Every link in this logical chain is eminently arguable. For example, it is not at all true that the only thing that determines prices is the quantity of money. Very often we see that monopolies have effect on prices; also when there is idle productive capacity, raising the money supply stimulates demand augmenting both productivity and employment, but not prices. The structuralist school is the kind of developmentalist school of economics to which Marco de Pont, the UN South American Institute of Economics (CEPAL), and those who analyze economies in terms of dependency theory belong. These schools of thought have clearly shown that inflation in Latin America is not a problem caused by monetary policy.
On the one hand, tough monetary policy can attract or keep investment capital in the country, while on the other hand it is detrimental to those who invest in production due to the higher cost of credit. So what are really stimulated are financial investments of a speculative nature.
And who says the public spending is a bad thing? That it may often be put to bad use doesn’t imply that it is bad. Consider public investment in infrastructure, the promotion of employment in the productive sector, education, promoting science and technology, or providing care to marginal social sectors. It could be argued that such investments are necessary to consolidate an economic base for a solid economic system with solidarity.
The most radical example of an independent central bank is, without doubt, the European Central Bank (ECB) and it is quite true that it has managed to keep inflation in line over many years, confronting governments that have a tendency to squander. With the current collapse of the banking system, the adjustments in the labor market in the last decade and the consequent fall in salaries, more unemployment and cuts in social welfare, one might question the logic of such policies.
New and Old Models
Central banks became widespread in the second half of the 19th century as mixed (public/private) entities with a strong commercial orientation. However, after the Second World War, there was a drive to promote their nationalization and the regulation of economic policy, in an attempt to avoid the reappearance of another depression like the 1930s. The objective was not stability, but rather growth and employment. Because of this, bank authorities worked very closely with the executive branch of the government and aligned bank policies with more general economic policies. In that era there was not today’s cut-throat competition to attract capital, so flows of speculative capital were strongly regulated and curtailed.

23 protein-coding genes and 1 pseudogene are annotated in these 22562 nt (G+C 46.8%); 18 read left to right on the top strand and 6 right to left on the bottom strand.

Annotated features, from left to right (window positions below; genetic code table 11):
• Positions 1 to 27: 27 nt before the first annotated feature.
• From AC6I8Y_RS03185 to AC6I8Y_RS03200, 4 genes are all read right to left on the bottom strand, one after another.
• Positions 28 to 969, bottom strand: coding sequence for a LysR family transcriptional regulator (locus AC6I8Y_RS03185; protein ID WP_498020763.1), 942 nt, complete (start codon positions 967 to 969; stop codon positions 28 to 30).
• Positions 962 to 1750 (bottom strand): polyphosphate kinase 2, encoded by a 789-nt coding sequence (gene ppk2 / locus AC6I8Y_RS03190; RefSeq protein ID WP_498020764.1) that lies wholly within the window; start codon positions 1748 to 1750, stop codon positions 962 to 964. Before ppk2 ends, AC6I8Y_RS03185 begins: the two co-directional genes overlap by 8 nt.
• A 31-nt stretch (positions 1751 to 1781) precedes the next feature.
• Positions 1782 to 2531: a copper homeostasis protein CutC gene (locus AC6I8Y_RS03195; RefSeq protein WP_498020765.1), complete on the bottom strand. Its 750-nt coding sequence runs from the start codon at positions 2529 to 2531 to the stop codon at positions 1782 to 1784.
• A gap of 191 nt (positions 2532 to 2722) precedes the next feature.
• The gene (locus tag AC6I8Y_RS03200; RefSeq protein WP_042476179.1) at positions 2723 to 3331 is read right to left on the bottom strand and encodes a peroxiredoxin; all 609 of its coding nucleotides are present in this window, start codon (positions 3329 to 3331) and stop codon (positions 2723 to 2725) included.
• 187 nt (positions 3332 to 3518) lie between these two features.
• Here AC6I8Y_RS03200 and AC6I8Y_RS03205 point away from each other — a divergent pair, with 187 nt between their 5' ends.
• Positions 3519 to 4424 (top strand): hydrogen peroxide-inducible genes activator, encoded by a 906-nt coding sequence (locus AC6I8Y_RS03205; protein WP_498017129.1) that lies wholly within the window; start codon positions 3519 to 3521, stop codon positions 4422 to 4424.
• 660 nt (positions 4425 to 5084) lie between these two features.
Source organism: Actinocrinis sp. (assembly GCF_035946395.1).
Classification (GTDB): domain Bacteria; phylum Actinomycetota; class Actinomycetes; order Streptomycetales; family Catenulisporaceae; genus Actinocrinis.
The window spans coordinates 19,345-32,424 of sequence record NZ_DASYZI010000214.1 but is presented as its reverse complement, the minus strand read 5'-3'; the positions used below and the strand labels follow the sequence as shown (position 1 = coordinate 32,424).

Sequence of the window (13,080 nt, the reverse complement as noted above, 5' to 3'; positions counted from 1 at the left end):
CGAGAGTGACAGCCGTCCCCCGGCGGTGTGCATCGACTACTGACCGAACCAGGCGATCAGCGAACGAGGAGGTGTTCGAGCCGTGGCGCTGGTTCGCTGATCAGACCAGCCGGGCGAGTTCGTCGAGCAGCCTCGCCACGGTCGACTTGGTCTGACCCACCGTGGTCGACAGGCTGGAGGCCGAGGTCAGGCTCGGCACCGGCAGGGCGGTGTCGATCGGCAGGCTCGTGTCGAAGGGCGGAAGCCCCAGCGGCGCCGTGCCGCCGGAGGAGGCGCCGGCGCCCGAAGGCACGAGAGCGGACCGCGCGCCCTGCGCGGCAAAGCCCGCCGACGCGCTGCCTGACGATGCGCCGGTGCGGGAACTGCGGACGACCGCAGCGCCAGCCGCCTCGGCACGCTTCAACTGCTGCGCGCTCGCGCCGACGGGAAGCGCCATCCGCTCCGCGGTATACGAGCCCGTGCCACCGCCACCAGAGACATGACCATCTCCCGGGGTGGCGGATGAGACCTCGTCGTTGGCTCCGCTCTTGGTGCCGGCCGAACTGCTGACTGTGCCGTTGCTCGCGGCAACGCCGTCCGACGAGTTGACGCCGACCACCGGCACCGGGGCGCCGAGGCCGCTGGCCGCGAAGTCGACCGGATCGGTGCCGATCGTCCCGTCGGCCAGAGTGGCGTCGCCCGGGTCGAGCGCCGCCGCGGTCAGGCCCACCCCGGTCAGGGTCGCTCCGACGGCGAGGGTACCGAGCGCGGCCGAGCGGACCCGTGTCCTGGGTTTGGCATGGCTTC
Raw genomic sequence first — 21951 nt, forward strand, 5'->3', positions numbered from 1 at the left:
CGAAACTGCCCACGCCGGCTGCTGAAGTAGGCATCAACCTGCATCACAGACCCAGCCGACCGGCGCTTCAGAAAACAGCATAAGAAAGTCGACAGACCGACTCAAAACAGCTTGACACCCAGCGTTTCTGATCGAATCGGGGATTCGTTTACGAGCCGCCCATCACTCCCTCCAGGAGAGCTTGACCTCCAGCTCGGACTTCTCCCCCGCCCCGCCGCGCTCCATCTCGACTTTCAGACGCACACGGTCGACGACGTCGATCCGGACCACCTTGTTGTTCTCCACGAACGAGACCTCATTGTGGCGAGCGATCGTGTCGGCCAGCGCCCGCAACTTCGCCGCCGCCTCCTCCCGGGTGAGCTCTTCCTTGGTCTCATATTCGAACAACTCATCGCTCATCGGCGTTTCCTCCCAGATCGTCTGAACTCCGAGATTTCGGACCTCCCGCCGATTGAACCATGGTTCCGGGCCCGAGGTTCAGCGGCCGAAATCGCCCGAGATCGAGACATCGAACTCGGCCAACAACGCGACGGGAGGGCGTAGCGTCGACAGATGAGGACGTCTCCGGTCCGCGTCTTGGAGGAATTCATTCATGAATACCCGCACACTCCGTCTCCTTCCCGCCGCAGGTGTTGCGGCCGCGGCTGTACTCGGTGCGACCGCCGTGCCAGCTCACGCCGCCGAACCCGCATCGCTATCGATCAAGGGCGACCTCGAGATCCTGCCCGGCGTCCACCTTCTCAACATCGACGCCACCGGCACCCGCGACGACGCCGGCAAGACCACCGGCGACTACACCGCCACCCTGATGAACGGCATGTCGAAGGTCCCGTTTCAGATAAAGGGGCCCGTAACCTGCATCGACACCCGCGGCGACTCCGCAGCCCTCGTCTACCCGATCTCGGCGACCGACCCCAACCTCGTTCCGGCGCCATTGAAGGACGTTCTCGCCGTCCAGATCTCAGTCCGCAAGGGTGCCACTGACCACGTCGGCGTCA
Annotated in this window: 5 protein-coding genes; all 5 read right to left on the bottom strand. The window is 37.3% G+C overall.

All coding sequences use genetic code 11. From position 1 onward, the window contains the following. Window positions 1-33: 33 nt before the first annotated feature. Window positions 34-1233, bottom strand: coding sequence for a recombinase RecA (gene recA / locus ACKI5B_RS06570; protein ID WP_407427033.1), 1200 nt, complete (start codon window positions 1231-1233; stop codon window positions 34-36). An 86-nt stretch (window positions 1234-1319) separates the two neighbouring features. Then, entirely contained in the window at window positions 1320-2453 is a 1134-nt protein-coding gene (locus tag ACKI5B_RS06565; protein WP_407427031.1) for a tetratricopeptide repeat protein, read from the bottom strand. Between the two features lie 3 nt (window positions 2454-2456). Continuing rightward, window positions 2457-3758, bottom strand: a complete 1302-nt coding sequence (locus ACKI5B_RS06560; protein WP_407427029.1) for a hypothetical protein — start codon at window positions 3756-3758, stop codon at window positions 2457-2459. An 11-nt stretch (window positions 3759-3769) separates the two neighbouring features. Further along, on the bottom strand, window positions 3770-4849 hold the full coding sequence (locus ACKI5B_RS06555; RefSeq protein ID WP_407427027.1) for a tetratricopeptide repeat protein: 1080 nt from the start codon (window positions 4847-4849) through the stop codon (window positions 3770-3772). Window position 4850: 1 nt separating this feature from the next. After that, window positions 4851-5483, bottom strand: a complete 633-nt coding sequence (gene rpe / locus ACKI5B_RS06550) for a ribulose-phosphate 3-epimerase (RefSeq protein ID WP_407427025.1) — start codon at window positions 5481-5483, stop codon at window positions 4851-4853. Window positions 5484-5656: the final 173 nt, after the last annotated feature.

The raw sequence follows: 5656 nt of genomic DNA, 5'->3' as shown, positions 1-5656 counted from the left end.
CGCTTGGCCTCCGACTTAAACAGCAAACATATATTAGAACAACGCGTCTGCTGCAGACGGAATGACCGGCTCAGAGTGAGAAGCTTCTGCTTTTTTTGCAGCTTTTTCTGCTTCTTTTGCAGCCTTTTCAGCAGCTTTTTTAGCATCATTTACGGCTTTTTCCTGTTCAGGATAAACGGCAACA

The model of “independence” doesn’t just come from the monetarist school of Milton Friedman, it also the result of the collapse of the Bretton Woods monetary order, from the liberalization of the flow of capital and the collapse of the system of fixed rates of exchange. Since that time, independent central banks have become the standard of financial capital and the model of short-term fictitious financial gain which collapsed in that last three years. Might it be prudent to ask who benefited?
That is why the new discussion revolves around how one might recoup essential tools to re-launch pro-employment policies, for growth and to promote social justice. For such aims the tools of controlling the money supply, interest rates, fixing exchange rates, and restricting capital flows play a very important role.
An independent central bank is the playground of financial speculators. An alternative model for economic and social development requires a bank that responds to national needs and coordinates its policies for the general good. Under such conditions, technical adjustments can counter the tendencies of spendthrift governments.
The principle driver will be a national plan, encompassing the needs of the majority of the population, designed with their needs in mind, moving back to the long-term planning, aspects that are more crucial for a central bank than its so-called “independence.”
Andrés Musacchio is an economist at the IDEHESI- University of Buenos Aires, http://www.conicet.gov.ar.
Translated for the Americas Program by Tony Phillips.